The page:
Using Web 2.0 to Support Collaboration

Four ways agencies and organizations can use Web 2.0 to foster collaboration.
by | October 27, 2010
 

The first generation Web was primarily a one-way conveyer of information, images and documents. But Web 2.0 is fundamentally different, characterized by interaction, participation and engagement. In fact, some sites, like YouTube and Wikipedia, are created entirely by their consumers. As noted by the authors of Wikinomics, this sea change in the Web has a generational component: "While their parents were passive consumers of media, youth today are active creators of media content and hungry for interaction."

There are many ways we can use Web 2.0 to foster collaboration. We can, for instance, use it to cross boundaries between employees, agencies, an agency or agencies and their customers/stakeholders, and among customers or stakeholders in order to form communities.

The four approaches described above are illustrated below.

Crossing Boundaries Between Employees

The Transportation Security Administration (TSA) launched the IdeaFactory in April 2007. This Intranet site invites the agency's 43,000 frontline employees to exchange ideas and information on job-related issues and to offer suggestions on ways to improve operations. All employees can view colleagues' suggestions, give constructive criticism and vote on the ideas they like. A response on IdeaFactory is attributable to the employee sending it. TSA security officers vote on the ideas submitted, and then the TSA Innovation Council decides which ones to implement.

One year into site usage, TSA employees had submitted over 4,500 ideas and offered more than 39,000 comments on those ideas. Most important, approximately 20 proposals submitted to the IdeaFactory were implemented agency-wide in the first year.

Crossing Boundaries Between Agencies

Formally launched in April 2006, the Central Intelligence Agency's Intellipedia operates on a classified network and allows agency employees with appropriate clearances to post ideas and information on areas of interest, and to comment on each other's postings. Modeled after Wikipedia, its goal is to bypass the long-standing information silos in the U.S. intelligence community by making it far easier for analysts to exchange knowledge and ideas. Like the IdeaFactory, Intellipedia shows the contributors' identities, and the emphasis is on peer-to-peer interaction; nobody needs her boss's OK to post an idea or comment.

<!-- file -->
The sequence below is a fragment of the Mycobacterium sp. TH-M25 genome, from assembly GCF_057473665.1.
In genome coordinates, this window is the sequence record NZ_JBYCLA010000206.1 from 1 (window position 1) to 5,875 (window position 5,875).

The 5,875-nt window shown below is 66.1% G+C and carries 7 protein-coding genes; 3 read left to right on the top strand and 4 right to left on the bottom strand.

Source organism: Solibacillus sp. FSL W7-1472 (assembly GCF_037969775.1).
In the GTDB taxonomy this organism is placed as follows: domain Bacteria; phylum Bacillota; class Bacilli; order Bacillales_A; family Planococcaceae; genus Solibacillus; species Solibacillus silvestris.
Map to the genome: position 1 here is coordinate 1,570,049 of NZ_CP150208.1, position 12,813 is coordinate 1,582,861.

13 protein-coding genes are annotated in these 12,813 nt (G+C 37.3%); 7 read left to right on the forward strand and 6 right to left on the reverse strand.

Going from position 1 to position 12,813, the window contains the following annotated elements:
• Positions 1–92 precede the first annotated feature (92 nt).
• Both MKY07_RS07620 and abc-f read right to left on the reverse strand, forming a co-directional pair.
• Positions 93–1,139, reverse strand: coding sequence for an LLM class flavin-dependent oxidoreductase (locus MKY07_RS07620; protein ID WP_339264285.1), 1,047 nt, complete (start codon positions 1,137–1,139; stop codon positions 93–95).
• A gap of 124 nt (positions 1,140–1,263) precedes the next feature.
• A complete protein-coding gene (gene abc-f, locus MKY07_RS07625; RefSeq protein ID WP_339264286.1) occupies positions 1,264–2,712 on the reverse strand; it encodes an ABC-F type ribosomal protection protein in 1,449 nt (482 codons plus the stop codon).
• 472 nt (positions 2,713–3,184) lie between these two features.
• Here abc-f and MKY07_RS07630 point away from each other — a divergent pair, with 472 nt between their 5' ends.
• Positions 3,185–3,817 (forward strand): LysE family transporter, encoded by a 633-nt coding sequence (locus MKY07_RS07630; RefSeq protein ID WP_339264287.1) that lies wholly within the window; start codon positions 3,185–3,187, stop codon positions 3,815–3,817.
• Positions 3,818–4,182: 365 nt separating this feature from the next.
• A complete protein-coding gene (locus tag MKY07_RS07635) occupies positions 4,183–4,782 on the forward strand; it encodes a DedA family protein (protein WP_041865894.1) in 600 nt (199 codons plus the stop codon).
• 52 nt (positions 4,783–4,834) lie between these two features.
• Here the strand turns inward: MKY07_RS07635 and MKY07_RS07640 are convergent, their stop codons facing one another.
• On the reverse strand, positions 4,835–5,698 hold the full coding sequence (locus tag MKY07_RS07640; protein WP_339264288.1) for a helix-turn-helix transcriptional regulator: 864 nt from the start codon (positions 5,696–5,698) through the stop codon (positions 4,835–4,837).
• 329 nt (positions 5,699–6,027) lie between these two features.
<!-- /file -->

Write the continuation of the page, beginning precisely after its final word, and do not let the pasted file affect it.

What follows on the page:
The site quickly gained analysts' attention, and is already helping to cut across stovepipes and rigid hierarchies, generating speed, flexibility and interaction. Analysts now get prompt feedback on their articles, and both analysts and managers can gain quick access to knowledge across the entire intelligence community.

Crossing Boundaries Between Agencies and Their Customers or Stakeholders

The Los Angeles Fire Department quickly saw Twitter's potential power to provide situational awareness during fires and other emergencies. The LAFD "tweets" its subscribers when it responds to a fire or spots a car accident blocking the roads. It also uses Twitter to get information and feedback from its subscribers, such as when the LAFD received tweets about an overcrowded nightclub, and quickly sent inspectors to close it down. Residents who spot fires can also tweet the fire department, giving the agency hundreds of extra eyes and ears.

Brian Humphrey, who maintains the department's Web 2.0 tools, cites two critical Twitter advantages: speed and increased two-way communication. He notes that these tools help the department get more feedback quickly and with little expense.

Crossing Boundaries Among Customers or Stakeholders to Form Communities

When Hurricane Katrina hit the Gulf Coast in 2005, thousands of people frantically sought the whereabouts of loved ones. Government organizations were unable to respond, so a young man named David Geilhufe worked with three nonprofits to create the PeopleFinder project, providing an easy way for people to collect, enter and share information about survivors or missing persons on the Gulf Coast. Over 600,000 people used PeopleFinder in the weeks after the storm to learn the status of friends and loved ones with whom they could not otherwise connect.

Few government agencies have explored the rich potential of Web 2.0 tools to facilitate stakeholders and others forming a collaborative community outside the agency. The possibilities are intriguing. What if:

  • Parks and recreation departments invited users to chat with each other on their website about their experiences in local parks? It might spur the development of a "parks partners" group that works to maintain the parks.
  • Libraries created a blog for a virtual book club where readers could post comments on books they're currently reading? Patrons could agree to read and discuss a given book, use a voting tool to rate books (as Amazon.com does), and library staff could learn which books are of special interest. In fact, some libraries do this now.
  • Human service and health agencies had computer terminals in their waiting rooms and invited clients to log on, ask questions and take an online quiz that provides feedback on health factors, offers tips for living healthy lifestyles and helps the client find and join user groups that share common interests.

There are many other creative ways to use the Web to help stakeholders connect outside the confines of a formal agency. What's important is that you don't view the Web as an extension of your organization but as a multidimensional network that can help your clients and stakeholders meet their own needs. Once you make that shift in thinking, the possibilities are endless.

This column is excerpted from Russ Linden's latest book: Leading Across Boundaries: Creating Collaborative Agencies in a Networked World.

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